Here’s How ISIS Uses the Internet to Fight Its Wars: Here’s What We’re Reading Today

The Daily 5 is Sharp’s essential reading list for what’s happening in the world today. Make sure to follow us on Twitter or subscribe to the Sharp Insider newsletter to stay up to date.

Here’s what we’re reading:

1. What Sadiq Kahn, London’s new Muslim mayor, teaches us about Islamophobia

“The more you demonize Islam and Muslims, and the more Muslims are treated as ‘them’ and not ‘us,’ the more you push people apart. Fear and loathing is not a strategy for integration. Last week, Londoners, in the words of their new mayor, chose ‘hope over fear, and unity over division.’ It’s an example for the rest of Europe.”

+1: Here is everything you should know about the Brexit, Britain’s June 23 referendum on it’s EU membership.

+1: Economically, what would happen if Britain left the EU? The IMF has some answers, and they’re pretty alarming.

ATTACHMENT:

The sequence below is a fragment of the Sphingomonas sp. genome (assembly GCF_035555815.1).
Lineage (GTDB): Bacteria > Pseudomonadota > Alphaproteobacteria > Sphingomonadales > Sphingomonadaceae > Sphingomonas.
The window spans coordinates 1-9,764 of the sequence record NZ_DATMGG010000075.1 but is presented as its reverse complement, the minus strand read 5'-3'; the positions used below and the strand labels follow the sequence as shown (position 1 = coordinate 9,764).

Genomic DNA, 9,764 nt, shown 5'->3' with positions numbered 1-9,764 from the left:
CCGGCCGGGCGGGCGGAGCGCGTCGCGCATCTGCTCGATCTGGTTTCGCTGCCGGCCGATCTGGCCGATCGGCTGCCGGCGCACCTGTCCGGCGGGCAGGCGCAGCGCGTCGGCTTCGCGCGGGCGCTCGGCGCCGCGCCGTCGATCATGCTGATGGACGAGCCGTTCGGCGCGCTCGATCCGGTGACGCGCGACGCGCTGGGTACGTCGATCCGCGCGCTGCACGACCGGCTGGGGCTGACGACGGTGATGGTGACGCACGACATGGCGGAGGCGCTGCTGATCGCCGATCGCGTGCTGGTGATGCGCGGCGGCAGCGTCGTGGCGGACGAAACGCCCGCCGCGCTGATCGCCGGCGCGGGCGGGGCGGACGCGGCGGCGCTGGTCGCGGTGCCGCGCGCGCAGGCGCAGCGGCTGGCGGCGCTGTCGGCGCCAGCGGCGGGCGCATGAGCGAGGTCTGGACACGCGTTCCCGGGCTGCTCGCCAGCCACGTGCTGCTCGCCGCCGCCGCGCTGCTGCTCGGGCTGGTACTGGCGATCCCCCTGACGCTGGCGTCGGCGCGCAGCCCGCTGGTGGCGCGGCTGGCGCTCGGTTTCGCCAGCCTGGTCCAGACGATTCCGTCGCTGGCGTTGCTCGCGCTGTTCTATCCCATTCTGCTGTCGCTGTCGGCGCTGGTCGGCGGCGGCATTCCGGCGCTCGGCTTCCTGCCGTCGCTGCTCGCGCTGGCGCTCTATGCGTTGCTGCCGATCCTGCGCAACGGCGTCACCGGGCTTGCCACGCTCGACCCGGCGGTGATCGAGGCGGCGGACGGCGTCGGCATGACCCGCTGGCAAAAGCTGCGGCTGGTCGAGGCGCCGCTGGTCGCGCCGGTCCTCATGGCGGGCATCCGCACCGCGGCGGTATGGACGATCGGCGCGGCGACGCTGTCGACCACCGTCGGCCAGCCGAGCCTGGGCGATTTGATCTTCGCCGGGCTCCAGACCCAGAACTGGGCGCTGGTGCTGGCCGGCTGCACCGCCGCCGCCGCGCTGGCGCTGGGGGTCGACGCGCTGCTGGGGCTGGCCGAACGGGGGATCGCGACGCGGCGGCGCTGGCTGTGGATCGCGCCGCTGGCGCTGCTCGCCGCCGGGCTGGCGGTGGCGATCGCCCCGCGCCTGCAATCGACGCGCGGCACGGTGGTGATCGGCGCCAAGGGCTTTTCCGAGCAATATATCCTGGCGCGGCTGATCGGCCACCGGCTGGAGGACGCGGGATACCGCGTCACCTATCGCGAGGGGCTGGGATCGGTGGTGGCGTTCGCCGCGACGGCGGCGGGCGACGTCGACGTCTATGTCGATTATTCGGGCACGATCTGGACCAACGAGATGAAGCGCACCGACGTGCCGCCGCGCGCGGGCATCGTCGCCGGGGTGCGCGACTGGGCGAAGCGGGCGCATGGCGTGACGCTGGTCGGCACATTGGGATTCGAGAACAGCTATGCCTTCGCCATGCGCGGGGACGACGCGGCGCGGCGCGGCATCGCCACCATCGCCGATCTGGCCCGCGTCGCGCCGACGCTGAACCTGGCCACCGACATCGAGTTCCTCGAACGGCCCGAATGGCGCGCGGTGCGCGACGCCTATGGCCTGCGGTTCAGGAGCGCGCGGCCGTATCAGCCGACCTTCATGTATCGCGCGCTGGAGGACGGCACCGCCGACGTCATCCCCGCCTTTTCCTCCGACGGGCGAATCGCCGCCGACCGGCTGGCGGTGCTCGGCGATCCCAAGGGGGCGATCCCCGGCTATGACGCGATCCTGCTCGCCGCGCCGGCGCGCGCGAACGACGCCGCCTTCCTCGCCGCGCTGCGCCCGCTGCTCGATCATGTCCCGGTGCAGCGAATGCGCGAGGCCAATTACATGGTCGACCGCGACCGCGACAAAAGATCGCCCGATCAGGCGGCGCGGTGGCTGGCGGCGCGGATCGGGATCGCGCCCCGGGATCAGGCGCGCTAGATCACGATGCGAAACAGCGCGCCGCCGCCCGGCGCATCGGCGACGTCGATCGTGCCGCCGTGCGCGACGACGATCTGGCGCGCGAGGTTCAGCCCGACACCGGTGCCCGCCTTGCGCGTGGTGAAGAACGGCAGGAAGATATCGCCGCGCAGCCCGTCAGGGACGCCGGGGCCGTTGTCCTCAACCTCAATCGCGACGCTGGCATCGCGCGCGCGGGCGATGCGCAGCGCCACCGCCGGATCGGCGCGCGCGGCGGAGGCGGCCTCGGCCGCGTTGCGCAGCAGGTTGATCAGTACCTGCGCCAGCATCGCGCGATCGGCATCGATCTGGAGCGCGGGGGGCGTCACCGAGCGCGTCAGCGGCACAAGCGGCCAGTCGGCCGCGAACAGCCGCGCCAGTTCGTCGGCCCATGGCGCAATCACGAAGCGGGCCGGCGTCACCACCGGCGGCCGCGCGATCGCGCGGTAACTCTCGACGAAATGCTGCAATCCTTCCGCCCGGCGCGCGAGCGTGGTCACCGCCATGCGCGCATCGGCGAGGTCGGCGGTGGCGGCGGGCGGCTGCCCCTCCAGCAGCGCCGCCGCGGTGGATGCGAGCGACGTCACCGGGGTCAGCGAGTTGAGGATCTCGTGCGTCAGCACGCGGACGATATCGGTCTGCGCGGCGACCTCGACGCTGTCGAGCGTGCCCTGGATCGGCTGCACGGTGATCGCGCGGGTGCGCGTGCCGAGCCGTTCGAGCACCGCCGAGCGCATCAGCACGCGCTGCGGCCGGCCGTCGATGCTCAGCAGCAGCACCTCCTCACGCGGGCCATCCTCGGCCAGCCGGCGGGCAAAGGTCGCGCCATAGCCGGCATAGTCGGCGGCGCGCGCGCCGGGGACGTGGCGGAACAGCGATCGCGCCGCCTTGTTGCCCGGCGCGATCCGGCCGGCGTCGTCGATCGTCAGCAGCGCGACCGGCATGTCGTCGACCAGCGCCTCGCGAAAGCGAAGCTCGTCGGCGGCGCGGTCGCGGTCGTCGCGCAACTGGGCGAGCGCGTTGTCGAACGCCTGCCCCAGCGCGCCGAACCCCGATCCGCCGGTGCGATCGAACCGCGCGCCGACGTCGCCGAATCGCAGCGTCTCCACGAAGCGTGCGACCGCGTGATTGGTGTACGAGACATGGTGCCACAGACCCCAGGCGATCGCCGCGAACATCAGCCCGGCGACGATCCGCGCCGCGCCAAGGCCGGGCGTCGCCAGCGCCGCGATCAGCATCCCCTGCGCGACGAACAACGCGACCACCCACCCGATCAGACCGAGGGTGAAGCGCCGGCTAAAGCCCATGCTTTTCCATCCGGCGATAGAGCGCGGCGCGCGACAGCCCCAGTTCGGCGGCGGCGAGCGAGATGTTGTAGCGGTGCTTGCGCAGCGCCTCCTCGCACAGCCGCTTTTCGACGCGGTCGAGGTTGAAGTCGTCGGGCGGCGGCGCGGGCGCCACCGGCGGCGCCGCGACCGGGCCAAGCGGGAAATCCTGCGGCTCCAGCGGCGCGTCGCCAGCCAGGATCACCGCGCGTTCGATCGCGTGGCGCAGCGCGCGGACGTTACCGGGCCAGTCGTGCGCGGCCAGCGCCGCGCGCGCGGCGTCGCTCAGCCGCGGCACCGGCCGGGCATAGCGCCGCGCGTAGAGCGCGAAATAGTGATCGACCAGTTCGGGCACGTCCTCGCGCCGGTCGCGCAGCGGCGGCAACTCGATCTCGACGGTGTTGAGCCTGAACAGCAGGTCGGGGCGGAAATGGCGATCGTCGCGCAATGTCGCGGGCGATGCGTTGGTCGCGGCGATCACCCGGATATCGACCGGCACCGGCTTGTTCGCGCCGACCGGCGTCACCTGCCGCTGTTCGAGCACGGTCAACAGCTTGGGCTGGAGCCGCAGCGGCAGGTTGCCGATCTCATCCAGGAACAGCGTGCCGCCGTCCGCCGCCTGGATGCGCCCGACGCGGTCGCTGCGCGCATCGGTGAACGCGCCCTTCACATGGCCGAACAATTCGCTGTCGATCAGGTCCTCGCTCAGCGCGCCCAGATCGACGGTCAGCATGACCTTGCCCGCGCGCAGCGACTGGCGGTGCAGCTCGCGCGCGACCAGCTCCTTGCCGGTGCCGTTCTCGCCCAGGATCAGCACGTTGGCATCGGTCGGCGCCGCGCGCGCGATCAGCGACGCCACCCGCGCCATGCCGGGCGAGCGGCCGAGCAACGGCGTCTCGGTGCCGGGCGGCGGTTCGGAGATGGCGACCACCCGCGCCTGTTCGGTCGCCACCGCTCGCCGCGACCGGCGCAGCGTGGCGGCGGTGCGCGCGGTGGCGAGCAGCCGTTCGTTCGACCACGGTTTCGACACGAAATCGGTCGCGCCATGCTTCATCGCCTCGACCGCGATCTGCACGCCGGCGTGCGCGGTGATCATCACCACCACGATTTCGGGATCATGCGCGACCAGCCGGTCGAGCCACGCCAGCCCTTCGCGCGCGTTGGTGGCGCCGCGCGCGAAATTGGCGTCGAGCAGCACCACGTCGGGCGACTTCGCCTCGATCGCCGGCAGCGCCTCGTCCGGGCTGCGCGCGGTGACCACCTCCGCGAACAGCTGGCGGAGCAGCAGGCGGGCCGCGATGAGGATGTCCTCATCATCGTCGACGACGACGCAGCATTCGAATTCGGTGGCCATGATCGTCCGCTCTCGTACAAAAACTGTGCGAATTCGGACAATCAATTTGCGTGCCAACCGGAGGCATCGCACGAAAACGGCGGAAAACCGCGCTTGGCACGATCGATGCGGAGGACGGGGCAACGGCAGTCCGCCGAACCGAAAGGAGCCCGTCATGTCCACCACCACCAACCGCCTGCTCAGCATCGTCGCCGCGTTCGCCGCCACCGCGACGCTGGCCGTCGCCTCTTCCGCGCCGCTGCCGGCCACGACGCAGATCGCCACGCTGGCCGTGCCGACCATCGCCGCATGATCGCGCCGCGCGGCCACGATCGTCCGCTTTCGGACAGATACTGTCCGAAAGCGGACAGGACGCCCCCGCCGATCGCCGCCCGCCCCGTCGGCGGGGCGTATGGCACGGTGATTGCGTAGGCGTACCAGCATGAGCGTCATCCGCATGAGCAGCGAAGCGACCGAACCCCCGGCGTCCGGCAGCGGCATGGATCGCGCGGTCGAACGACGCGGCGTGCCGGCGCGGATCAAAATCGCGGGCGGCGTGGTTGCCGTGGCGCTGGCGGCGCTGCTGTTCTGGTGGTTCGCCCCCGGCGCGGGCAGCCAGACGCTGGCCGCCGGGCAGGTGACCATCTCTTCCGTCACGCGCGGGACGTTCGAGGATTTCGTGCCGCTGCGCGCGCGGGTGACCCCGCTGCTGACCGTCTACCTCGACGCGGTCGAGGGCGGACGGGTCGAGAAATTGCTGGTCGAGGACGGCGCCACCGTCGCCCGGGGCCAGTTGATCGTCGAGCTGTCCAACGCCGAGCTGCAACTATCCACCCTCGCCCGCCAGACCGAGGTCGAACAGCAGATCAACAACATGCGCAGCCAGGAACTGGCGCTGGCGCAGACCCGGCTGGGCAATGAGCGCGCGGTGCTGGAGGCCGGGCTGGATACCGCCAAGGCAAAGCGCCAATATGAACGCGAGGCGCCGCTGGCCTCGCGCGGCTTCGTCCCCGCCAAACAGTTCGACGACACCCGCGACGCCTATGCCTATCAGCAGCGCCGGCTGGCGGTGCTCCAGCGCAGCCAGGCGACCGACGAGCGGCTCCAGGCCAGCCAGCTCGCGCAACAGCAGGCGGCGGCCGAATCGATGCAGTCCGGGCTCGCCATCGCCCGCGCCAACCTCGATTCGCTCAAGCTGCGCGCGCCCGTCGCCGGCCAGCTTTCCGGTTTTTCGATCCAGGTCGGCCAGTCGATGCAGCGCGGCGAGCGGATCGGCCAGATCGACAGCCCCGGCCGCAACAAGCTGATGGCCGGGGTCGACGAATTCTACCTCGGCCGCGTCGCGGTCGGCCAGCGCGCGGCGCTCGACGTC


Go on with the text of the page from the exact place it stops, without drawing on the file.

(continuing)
2. Everything you ever wanted to know about how ISIS uses the internet

“They talk on Telegram and send viruses to their enemies. BuzzFeed News’ Sheera Frenkel looks at how ISIS members and sympathizers around the world use the internet to grow their global network.”

3. Don’t want to vaccinate your kids? Ontario might force you to take a science class

“Health Minister Eric Hoskins tabled a bill Thursday that would, if passed, require any parent filing religious or moral objections to complete a course intended to inform them of the importance of immunization, the dangers of foregoing it and the purpose of ‘herd immunity.'”

4. Facebook will get more politically biased, not less

“But its users very much want to be known as politically biased. People like and share articles that align with their identities. The stories we push to our friends make statements about who we are.”

+1: The inside story on Facebook’s biggest setback, its Free Basics service in India.

+1: On Facebook, Donald Trump’s butler and in-house historian just called for Barack Obama’s assassination. The Secret Service are investigating.

5. Aging isn’t inevitable

From Nautilus: “The great variety of aging styles among plants and animals suggests it can be controlled.”

Photo: BuzzFeed News